We are to remember, too, that when once they have started on their course, the candidates do not suffer themselves to relax in their efforts, until they have reached the end. They do not linger on the way, nor stop to look back with satisfaction on the progress which they have made ; but they think only of what yet remains to be done, and they keep the eye steadily fixed upon the mark or goal. If they find themselves disposed to give way, they remember the prize which is such an object of desire, and press forward with renewed spirit.
Thus it will not do for us to relax our efforts to obtain the mastery over our own lusts and passions. They will gain upon us if we give them the least advantage. Nor must we reflect with self-righteous satisfaction on the progress which we have made in virtue ; but rather remind ourselves how far we yet fall short not only of the perfect example of our blessed Saviour, but even of the attainments of His faithful servants. Thus St. Paul says, “ Brethren, I count not myself to have apprehended; but this one thing I do; forgetting those things which are behind, and reaching forth unto those things which are before, I press toward the mark, for the prize of the high calling of God in Christ Jesus.” We must run the race with faith and patience. If we find ourselves faint and weary, we must think of the shame of giving over or coming short; we must look up to the crown of glory which “ the Lord, the righteous Judge, shall give” to those who finish their course with joy and faithfulness; we must remember how He Himself, “ for the joy that was set before Him, endured the cross, despising the shame, and is set down at the right hand of the throne of God.”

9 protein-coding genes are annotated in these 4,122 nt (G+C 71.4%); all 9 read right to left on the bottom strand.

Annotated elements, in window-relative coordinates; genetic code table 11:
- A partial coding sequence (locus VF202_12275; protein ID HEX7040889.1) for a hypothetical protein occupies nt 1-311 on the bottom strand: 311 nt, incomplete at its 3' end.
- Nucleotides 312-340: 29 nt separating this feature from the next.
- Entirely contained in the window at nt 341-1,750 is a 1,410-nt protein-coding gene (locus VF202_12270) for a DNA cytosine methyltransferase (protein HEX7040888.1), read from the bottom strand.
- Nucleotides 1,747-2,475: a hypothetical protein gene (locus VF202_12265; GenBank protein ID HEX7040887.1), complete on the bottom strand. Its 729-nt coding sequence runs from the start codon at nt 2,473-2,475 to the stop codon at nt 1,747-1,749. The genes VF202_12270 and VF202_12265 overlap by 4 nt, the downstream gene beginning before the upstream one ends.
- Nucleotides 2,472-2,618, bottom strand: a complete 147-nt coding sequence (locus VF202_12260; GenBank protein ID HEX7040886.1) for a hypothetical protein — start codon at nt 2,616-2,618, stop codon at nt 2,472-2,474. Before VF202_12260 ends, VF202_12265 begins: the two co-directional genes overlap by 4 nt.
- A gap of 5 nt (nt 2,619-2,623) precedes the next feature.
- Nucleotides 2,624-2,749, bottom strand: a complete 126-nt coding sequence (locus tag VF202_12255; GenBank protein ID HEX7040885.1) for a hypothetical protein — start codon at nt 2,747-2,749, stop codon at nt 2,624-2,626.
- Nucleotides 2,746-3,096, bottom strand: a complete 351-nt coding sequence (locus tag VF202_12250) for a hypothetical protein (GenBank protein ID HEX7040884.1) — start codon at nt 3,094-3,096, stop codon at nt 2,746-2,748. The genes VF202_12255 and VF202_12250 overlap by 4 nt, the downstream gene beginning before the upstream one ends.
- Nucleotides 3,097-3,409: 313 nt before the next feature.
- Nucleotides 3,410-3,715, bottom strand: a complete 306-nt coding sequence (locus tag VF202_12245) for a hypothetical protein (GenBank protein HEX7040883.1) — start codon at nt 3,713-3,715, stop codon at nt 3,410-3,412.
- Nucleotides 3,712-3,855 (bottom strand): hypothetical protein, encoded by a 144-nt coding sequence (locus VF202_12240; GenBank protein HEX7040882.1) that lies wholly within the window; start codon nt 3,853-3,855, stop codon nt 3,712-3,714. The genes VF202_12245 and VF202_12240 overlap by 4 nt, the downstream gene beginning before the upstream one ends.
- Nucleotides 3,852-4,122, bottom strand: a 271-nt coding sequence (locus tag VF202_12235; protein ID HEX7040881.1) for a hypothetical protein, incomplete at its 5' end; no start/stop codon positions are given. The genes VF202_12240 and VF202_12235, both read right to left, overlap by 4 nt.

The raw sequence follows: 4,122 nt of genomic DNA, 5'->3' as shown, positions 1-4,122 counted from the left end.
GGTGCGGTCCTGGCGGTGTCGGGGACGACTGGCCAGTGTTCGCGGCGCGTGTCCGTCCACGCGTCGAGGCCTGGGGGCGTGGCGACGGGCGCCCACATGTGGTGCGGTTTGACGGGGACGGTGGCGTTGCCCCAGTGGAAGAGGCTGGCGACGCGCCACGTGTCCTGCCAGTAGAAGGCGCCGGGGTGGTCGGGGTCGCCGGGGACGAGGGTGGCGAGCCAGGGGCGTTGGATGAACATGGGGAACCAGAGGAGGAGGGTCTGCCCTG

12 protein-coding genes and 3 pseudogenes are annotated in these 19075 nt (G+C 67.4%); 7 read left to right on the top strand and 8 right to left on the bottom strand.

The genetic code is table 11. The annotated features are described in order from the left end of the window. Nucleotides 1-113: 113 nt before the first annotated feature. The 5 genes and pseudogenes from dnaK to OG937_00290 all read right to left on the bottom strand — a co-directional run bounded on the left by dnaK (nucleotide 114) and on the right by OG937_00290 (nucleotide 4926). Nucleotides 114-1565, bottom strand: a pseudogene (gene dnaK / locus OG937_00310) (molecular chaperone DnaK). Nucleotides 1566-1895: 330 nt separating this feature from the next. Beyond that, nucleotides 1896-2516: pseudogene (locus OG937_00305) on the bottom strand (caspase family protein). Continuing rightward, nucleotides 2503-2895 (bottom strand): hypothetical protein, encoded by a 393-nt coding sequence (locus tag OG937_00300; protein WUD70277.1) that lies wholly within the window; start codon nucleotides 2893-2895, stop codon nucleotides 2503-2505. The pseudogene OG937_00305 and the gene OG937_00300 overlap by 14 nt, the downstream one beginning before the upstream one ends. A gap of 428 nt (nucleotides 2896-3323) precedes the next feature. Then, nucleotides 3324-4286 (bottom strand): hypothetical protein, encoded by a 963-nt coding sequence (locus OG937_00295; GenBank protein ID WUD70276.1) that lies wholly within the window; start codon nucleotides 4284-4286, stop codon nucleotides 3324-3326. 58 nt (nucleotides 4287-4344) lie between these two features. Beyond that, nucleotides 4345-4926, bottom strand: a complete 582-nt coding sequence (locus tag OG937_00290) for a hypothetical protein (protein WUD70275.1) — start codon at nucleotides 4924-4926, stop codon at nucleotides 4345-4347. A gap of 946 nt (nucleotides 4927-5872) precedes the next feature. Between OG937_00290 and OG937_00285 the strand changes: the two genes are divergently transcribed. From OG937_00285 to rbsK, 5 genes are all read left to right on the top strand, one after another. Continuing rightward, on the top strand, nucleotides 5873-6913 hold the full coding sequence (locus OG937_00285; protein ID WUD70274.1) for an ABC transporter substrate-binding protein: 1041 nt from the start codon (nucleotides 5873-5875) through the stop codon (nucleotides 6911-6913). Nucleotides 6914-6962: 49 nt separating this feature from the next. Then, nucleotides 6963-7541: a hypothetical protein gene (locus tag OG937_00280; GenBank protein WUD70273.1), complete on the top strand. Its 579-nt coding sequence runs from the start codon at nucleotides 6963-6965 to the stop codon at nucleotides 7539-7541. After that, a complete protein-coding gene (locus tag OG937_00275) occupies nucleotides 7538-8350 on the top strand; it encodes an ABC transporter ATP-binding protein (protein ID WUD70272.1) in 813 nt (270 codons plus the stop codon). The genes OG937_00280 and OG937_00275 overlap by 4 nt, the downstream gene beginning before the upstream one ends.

6 Hab. ii. 6.
We see how miserably they err, who live in ease and security, and think that they shall get to heaven without any pains to purify their hearts, or to “endure hardness." It should be our continual endeavour to acquire the habits of watchfulness, temperance, diligence in duty, and self-mastery; and we should often say to ourselves, If men were willing to make such efforts for the sake of a fading wreath, how greatly shall we be condemned, if we shrink from exertion and self-denial, when a crown of glory is the prize set before us !
XX.—THE FAITHFUL STEWARD.
“And the Lord said, Who then is that faithful and wise steward, whom